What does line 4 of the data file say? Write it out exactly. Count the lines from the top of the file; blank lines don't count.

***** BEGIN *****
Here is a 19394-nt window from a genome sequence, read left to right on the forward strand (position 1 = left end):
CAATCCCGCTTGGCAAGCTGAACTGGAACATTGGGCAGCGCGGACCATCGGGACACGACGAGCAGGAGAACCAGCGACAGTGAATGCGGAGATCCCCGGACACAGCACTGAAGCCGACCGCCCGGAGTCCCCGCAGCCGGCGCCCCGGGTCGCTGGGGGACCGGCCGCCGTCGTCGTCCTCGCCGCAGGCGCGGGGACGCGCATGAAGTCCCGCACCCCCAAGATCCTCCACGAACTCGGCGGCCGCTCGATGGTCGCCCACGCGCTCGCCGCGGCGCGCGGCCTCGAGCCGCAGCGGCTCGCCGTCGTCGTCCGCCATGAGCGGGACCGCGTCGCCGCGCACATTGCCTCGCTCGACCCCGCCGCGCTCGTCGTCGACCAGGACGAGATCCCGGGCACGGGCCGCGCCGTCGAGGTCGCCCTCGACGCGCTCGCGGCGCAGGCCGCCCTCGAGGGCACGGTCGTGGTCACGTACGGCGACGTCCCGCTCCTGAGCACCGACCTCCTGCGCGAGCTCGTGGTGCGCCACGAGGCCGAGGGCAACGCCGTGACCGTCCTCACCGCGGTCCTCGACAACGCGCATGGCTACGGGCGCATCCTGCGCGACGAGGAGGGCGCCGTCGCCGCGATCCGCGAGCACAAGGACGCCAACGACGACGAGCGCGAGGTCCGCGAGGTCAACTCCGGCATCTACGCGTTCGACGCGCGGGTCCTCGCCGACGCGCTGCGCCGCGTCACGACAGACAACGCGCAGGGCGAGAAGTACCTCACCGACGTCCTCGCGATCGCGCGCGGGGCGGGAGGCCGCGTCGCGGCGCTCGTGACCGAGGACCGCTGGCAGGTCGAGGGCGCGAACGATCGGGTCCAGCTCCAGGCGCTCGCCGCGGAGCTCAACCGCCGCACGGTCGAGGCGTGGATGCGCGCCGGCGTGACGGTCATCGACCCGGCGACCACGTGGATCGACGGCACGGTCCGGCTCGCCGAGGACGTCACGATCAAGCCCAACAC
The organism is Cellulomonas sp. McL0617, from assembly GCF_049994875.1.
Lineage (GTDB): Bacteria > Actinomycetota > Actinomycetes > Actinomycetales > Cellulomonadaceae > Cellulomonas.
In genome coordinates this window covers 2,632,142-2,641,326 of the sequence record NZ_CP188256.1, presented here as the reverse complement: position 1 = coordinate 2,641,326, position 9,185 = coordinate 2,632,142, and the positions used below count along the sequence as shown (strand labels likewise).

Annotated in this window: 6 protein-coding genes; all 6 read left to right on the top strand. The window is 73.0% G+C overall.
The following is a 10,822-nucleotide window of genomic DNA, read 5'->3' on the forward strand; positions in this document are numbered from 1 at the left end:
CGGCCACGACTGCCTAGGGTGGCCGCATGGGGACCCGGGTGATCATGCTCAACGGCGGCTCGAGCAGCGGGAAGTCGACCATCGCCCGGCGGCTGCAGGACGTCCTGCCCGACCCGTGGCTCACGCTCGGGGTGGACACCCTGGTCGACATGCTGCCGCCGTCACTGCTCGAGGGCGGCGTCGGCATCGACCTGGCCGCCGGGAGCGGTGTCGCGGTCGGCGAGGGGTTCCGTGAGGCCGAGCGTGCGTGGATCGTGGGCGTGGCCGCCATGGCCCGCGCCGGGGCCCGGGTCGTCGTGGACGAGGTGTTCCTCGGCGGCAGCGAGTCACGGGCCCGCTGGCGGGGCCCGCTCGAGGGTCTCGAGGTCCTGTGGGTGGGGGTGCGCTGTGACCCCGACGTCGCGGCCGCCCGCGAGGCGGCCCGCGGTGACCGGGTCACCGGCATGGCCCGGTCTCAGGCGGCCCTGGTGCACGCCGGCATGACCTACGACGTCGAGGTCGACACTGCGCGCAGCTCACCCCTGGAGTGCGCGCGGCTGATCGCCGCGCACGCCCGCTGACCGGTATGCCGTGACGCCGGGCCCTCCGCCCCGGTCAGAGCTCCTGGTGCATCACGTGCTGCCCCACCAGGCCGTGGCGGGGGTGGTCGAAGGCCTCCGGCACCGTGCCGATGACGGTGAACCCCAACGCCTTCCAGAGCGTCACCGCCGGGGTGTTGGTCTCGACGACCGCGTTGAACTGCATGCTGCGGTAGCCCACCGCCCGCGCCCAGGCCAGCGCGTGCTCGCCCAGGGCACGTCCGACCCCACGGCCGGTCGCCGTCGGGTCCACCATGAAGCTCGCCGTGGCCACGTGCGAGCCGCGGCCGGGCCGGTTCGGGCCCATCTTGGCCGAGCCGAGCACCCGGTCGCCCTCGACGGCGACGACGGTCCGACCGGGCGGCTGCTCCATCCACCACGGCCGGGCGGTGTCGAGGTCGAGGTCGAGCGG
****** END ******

Lineage (GTDB): Bacteria > Actinomycetota > Actinomycetes > Actinomycetales > Cellulomonadaceae > Cellulomonas.